(Continued from Fender Rhodes)
Then, at the worst possible moment, you find a Wurlitzer. It costs almost as much as both the Rhodes put together. But you haven’t received the cheque for the first one yet, and you tell yourself that once you subtract what is now the “generic free money I made for having such a good eye for electric pianos” from the cost of the Wurly, well, that’s got to be the best price anyone has paid for an ep-200 in the last five years.
And now you can make even more money renting electric pianos to studios and bands, because you have the Stevie Wonder electric piano AND the Supertramp electric piano. The money you will spend repairing the damage done to them by the people who rent them will just be the cost of doing business, and you’ll break even, at least.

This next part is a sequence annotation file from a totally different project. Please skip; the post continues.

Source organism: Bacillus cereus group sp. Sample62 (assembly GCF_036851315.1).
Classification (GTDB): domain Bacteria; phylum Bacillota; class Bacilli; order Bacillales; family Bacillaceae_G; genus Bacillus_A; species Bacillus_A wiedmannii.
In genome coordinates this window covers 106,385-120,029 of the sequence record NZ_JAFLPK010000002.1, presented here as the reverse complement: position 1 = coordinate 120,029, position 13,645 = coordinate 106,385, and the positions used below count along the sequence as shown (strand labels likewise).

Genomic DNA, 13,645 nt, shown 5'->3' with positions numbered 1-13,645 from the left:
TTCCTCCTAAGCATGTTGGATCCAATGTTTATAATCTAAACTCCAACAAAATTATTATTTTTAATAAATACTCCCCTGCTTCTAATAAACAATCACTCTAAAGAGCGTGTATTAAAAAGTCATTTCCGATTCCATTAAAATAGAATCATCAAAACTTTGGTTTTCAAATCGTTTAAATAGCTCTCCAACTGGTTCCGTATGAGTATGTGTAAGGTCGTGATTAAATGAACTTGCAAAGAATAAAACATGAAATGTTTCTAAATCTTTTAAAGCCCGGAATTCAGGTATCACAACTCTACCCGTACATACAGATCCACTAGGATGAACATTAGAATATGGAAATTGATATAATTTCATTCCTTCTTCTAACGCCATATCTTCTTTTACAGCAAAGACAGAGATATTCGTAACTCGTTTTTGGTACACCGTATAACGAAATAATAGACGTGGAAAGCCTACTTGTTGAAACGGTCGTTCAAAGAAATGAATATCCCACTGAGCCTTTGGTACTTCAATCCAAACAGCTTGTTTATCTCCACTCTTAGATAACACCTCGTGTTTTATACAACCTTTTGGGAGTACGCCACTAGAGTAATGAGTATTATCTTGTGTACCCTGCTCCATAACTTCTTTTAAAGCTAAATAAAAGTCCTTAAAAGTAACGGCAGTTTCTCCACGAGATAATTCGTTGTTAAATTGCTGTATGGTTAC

If you do better than break even, then you’ll eventually be able to pay off the credit card that you used to buy the Hohner D6 Clavinet off the internet.
(In reality I bought the Clav over the phone from a store in Montreal, and the only time this piano was rented out was to Joe Strummer’s band for an HMV in-store).